Procurement: When The Best Just Won't Do

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June 16, 2011: Ethiopia is buying 200 T-72 tanks from Ukraine. These will cost $500,000 each. Second hand T-72s are still big business. Not just the tanks themselves, but also refurbishing and upgrading them. For example, last year Russian firms were hired to upgrade 200 Libyan T-72s. The Libyans were also buying about 40 Russian T-90 tanks, but it was believed more cost-effective to refurbish some of their T-72s, rather than buy a lot more new tanks. The T-72s to be upgraded were purchased recently. Nearly 2,000 Russian tanks (315 T-72s, 170 T-62s and the rest T-55s) were bought by Libya in the last 40 years. These are mostly junk now, as Libya never had sufficient qualified personnel to maintain them. This particular deal is now dead, because of the civil war in Libya. This explains continued Russian support for the Libyan government.

The Russian T-72 tank is one of the most widely used tank ever. Over 25,000 were built, by several countries. This was more than any model in World War II. Ironically, the T-72 was a stopgap design, intended to provide a replacement for the more advanced T-64, which was not successful. Production began in 1972, and the T-72 entered service in 1976. Compared to the earlier T-62 and T-64, the T-72 was successful. It was reliable and combat ready, or so it was thought. In 1982, Syrian T-72s went up against Israeli Merkavas. The Syrians lost badly. In 1991, Iraqi T-72s were helpless against American M-1 tanks, and M-2 Infantry Fighting Vehicles.

Despite these defeats, the T-72 remained popular. Partly because it was so cheap. Cold War surplus vehicles, in running (if not fighting) condition, could be had for as little as $100,000. The vehicle was still popular because of its reliability. Most nations never expected to use their T-72s in combat, but it was more useful for them to be in running condition in peacetime, when they could control unruly civilians, or at least look good in parades.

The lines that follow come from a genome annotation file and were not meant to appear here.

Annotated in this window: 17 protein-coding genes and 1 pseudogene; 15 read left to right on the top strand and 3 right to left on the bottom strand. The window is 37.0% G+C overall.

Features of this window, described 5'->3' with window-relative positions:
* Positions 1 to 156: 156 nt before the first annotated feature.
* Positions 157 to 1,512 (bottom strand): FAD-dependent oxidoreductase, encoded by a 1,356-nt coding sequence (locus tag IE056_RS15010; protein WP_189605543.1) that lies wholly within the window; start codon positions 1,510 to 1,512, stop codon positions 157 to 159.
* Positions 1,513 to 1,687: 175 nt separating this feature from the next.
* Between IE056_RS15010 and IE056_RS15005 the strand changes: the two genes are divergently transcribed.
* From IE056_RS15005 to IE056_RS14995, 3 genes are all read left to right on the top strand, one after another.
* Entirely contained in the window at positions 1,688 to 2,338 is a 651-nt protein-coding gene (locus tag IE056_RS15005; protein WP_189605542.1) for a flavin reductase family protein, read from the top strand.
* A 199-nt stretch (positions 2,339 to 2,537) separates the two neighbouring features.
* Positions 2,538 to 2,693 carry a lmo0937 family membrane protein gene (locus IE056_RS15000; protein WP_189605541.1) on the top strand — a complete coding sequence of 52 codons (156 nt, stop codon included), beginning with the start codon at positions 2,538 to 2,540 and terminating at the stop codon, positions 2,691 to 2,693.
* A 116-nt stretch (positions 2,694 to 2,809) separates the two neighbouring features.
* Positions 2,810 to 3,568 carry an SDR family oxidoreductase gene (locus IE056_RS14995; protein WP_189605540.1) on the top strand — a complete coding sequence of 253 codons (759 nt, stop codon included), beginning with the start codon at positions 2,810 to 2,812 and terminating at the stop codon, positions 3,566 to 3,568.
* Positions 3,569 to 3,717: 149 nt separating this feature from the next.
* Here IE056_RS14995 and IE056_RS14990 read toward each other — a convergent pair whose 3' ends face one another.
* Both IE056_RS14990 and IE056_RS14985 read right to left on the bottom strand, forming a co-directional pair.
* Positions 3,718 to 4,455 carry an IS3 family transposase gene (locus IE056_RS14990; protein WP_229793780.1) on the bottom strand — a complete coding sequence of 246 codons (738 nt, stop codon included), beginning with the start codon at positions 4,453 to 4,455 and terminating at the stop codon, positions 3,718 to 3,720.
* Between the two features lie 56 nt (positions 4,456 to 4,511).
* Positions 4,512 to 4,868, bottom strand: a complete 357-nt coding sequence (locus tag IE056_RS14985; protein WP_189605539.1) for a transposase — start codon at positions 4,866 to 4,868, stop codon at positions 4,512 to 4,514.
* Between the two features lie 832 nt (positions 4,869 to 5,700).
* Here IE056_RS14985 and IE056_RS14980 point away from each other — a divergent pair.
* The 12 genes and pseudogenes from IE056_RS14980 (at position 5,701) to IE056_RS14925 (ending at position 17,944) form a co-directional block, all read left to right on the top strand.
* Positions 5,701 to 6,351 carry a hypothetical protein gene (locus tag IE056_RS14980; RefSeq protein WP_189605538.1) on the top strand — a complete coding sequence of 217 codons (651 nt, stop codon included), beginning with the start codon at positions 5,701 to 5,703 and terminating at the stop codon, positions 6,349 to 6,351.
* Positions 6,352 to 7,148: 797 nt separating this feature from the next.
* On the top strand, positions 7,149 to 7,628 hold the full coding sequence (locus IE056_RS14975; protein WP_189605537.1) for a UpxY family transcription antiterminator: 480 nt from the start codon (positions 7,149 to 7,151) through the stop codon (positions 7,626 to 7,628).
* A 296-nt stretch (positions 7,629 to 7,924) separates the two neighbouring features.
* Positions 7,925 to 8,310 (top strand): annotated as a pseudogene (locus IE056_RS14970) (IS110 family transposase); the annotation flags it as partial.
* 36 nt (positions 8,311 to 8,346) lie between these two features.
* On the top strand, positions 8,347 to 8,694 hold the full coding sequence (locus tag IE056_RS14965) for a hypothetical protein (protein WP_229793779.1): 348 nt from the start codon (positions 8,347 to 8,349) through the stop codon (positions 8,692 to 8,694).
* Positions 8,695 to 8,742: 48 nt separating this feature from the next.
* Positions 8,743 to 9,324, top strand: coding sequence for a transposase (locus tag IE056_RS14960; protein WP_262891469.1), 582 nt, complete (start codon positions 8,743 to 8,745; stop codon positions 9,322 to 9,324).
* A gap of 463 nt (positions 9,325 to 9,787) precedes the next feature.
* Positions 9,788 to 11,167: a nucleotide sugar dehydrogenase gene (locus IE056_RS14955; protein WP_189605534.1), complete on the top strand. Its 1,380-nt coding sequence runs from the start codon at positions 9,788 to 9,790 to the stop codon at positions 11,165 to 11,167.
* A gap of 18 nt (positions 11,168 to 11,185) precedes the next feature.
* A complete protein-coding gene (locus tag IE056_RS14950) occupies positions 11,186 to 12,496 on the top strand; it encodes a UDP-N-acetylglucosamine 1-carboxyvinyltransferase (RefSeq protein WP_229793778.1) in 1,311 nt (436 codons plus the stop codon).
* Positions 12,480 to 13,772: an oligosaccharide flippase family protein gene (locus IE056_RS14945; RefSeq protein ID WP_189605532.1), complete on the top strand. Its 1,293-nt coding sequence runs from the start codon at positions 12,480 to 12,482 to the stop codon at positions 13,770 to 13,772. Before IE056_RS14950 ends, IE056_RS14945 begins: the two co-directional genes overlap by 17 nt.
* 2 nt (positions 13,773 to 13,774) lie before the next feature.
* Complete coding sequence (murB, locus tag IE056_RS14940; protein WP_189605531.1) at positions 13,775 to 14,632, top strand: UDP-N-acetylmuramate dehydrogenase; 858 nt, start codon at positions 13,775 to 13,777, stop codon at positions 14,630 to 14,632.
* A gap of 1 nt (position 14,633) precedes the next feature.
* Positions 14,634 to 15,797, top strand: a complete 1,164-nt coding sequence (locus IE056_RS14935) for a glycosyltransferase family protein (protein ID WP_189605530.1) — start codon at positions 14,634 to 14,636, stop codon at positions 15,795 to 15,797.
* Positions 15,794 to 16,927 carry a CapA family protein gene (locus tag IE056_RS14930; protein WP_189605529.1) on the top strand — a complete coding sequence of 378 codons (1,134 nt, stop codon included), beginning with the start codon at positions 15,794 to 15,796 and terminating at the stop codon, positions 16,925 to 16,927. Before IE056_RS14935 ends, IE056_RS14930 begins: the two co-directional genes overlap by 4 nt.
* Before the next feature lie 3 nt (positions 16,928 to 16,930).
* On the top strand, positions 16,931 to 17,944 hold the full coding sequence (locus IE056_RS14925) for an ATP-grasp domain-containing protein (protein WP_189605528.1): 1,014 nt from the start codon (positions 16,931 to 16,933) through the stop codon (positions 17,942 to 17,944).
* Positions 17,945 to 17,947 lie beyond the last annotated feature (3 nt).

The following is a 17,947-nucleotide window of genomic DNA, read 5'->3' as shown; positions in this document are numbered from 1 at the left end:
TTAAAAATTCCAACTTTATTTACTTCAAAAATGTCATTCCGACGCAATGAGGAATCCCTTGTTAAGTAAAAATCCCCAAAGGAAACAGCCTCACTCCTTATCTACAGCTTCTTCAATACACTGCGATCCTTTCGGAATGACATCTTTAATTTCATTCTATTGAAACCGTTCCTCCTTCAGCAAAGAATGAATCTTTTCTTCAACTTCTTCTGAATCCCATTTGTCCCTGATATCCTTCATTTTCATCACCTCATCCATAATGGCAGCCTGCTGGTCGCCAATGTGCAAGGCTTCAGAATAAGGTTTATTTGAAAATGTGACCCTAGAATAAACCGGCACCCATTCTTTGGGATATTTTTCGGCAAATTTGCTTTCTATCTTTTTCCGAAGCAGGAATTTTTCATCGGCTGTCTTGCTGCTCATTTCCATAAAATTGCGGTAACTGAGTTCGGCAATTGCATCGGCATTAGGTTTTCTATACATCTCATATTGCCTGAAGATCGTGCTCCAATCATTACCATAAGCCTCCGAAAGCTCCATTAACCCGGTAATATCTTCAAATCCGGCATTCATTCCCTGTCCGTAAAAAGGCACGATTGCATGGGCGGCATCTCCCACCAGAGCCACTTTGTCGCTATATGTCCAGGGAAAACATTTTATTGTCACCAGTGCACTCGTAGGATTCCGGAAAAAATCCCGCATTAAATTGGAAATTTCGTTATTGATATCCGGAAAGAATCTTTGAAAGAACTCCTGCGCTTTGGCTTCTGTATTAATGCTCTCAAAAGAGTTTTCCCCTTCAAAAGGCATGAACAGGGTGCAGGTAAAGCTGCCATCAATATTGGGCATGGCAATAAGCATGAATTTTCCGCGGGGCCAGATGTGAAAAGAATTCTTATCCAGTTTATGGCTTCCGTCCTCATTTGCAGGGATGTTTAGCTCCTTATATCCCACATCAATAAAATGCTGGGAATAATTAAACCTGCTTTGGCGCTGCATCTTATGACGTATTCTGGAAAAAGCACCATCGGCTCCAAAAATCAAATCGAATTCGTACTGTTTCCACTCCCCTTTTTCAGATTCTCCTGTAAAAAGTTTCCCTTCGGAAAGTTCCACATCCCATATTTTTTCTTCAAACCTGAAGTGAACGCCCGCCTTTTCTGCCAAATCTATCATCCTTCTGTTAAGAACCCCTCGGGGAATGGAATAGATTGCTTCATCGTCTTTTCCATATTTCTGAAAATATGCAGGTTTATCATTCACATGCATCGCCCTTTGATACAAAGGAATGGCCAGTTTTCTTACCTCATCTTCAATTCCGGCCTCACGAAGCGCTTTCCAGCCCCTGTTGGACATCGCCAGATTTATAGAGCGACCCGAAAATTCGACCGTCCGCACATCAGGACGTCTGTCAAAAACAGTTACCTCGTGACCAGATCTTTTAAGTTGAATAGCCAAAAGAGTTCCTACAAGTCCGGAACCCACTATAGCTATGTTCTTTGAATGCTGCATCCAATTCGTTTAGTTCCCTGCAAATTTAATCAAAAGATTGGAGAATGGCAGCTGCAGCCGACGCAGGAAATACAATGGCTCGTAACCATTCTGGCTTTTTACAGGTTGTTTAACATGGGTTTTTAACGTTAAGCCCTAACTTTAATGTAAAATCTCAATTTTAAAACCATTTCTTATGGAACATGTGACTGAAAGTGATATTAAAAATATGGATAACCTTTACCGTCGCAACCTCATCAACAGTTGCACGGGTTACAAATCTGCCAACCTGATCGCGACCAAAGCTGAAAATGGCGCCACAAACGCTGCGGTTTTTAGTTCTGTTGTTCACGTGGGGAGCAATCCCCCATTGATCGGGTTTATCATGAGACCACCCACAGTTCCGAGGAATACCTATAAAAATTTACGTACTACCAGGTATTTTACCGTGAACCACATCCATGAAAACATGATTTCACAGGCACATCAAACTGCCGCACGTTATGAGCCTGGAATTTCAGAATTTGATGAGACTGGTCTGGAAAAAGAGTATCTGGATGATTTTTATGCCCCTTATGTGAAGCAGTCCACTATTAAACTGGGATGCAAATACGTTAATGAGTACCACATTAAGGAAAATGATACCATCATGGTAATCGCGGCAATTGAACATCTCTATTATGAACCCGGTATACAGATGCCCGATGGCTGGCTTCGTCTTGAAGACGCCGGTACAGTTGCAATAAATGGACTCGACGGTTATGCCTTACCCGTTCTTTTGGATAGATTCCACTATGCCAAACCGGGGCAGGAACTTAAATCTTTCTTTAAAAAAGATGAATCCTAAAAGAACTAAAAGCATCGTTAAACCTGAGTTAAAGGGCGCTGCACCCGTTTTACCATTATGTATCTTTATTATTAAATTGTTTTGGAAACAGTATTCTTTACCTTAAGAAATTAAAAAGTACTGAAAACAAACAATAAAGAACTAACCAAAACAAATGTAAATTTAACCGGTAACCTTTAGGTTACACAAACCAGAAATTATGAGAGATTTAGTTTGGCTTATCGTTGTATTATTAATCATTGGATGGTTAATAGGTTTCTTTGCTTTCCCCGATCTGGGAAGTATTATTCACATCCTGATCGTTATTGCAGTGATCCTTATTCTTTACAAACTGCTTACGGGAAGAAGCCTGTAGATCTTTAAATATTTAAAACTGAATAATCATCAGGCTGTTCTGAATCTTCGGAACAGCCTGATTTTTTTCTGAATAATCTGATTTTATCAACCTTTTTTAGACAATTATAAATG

Another reason for the popularity of the T-72 is the large number of upgrades available. While the basic T-72 was pretty unimpressive, a few upgrades can turn it into a much more formidable (and expensive) tank. For example, modern, computerized, fire control systems, with laser range finders and night-vision sights, and quality ammunition, transforms a T-72 into a very lethal system. While such a tank would still get blasted by an M-1, if the T-72 spotted the M-1 first, and got a flank shot, it could win. The T-72 is also a very mobile vehicle, about on a par with the famously nimble M-1. But protection is always going to be a problem.

The stock T-72 is a 41 ton vehicle that is 7.4 meters (23 feet) long, 3.6 meters (11 feet) wide and 2.45 meters (7.5 feet) high. An M-1 is 62 tons, 10 meters (32 feet) long, 3.7 meters (12 feet wide) and 2.6 meters (eight feet high). The extra weight of the M-1 is mostly armor, and from the front, the M-1 is still very difficult to kill. To survive, a T-72 not only needs to accessorize, but requires a well trained crew. Most nations using T-72s, don't like to invest in crew training. But that's what makes the most difference in combat.

The T-72 is surviving into the 21st century because Russia's new T-90 was, again, a fall-back design. The T-80 was supposed to be the successor to the T-72. But like the T-62 and T-64 before it, the T-80 didn't quite work out as planned. So the T-72, with a much improved turret and all manner of gadgets, was trotted out as the T-90. Weighing 47 tons, the T-90 is still the same dimensions as the T-72. Same package, better contents. And with well trained crews, it could be deadly.

For Ethiopia, the T-72 is adequate. No neighboring countries have better tanks, and the T-72 is useful against rebels.

 


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